Jacques Audiard only knows how to pummel us. The French director of The Beat That My Heart Skipped and A Prophet wouldn’t know a subtle musical cue or composition if it were staring him in the face. Though such rigorous formalism isn’t necessarily a bad thing, Audiard’s overtly heightened style is problematic because it reflects a lack of interest in mining deeper territory and a thoughtless flair for obvious symbolism. This is a cinema of blunt force trauma, of momentary awe, and all the stylized violence and lens flares merely reinforce a lack of heft in the gracefully repulsive scenarios Audiard creates.
Rust and Bone, Audiard’s latest study in physical weathering and emotional repression, only further confirms his ongoing obsession with surfaces: skin, sunlight, ice, blood, and cement are all key motifs in the story of a perpetually violent ex-fighter who develops an unexpected relationship with a former Orca trainer recently crippled by a devastating accident. Both characters are deformed, one externally and the other internally, but they share an unspoken bond created by mutual rage and momentary quiet. In many instances their two experiences overlap, most strangely when the brutish Ali (Matthias Schoenaerts) is resurrected during a brutal street brawl after watching the legless Stéphanie (Marion Cotillard) use her newly acquired prosthetic limbs to walk toward him. In typical Audiard fashion, the inane reversal of fortune is heightened to the point of melodrama in super slow motion.
Strangely, the central relationship between Ali and Stéphanie, often the most interesting thing about Rust and Bone, is often left in limbo as Audiard cuts away to a number of convoluted subplots involving minor fringe characters. Lingering behind are many fascinating moments, as these two tortured characters attempt to communicate through instinct despite a lot of emotional static. There’s a stunning sun-drenched sequence where Ali carries the legless Stéphanie into the ocean, letting her swim freely as he watches from the beach. Wading in the shallow waters, Stéphanie takes off her shirt and swims into the current, regaining a sense of empowerment. Her transition in this scene feels organic, as opposed to being a product of jarring aesthetics.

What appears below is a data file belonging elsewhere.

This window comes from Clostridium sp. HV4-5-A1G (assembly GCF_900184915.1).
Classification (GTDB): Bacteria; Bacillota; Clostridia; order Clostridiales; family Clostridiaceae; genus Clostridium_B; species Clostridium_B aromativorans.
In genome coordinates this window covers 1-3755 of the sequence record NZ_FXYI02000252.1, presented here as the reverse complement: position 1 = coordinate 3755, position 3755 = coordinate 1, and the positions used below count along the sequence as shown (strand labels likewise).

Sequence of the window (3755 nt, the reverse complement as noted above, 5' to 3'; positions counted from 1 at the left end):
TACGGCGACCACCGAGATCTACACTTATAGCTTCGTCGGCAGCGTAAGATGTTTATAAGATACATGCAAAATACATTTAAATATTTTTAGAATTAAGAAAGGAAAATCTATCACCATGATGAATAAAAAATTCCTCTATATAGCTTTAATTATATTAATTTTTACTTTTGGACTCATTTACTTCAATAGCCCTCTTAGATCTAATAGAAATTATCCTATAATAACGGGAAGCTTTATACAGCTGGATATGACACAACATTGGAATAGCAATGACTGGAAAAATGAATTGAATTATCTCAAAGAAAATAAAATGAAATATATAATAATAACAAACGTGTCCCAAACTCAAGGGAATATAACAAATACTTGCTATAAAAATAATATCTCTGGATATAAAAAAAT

For both characters, freedom is often found when engaging with nature. Rust and Bone’s defining image is of Stéphanie standing in front of a giant glass tank, her small body nearly overwhelmed by the giant Orca engulfing the frame. Her tender interactions with the whale hint at the character study Rust and Bone could have been. If sunlight and water allows Stéphanie the opportunity to realize her own self-worth, piercing ice enacts a similar wake-up call for Ali. But the film’s shameless denouement, a snowy set-piece far from the film’s primary setting in the south of France, bungles the chance for his character to attain the same level of resonance. Unlike Stéphanie, Ali’s coming-of-age moment is screenwriting 101, and steeped in sentimentality.
“We continue but not like animals.” There’s admirable resolve in Stéphanie’s telling words to Ali after their first sexual dalliance, but whether or not he understands (or cares) is ultimately a moot point. Throughout Rust and Bone, there’s never any doubt that Audiard will propel his protagonist to the finish line, a little more broken and but all the wiser, cliché be damned.
Glenn Heath Jr. is a film critic for Slant Magazine, Not Coming to a Theater Near You, The L Magazine, and The House Next Door. Glenn is also a full-time Lecturer of Film Studies at Platt College and National University in San Diego, CA.
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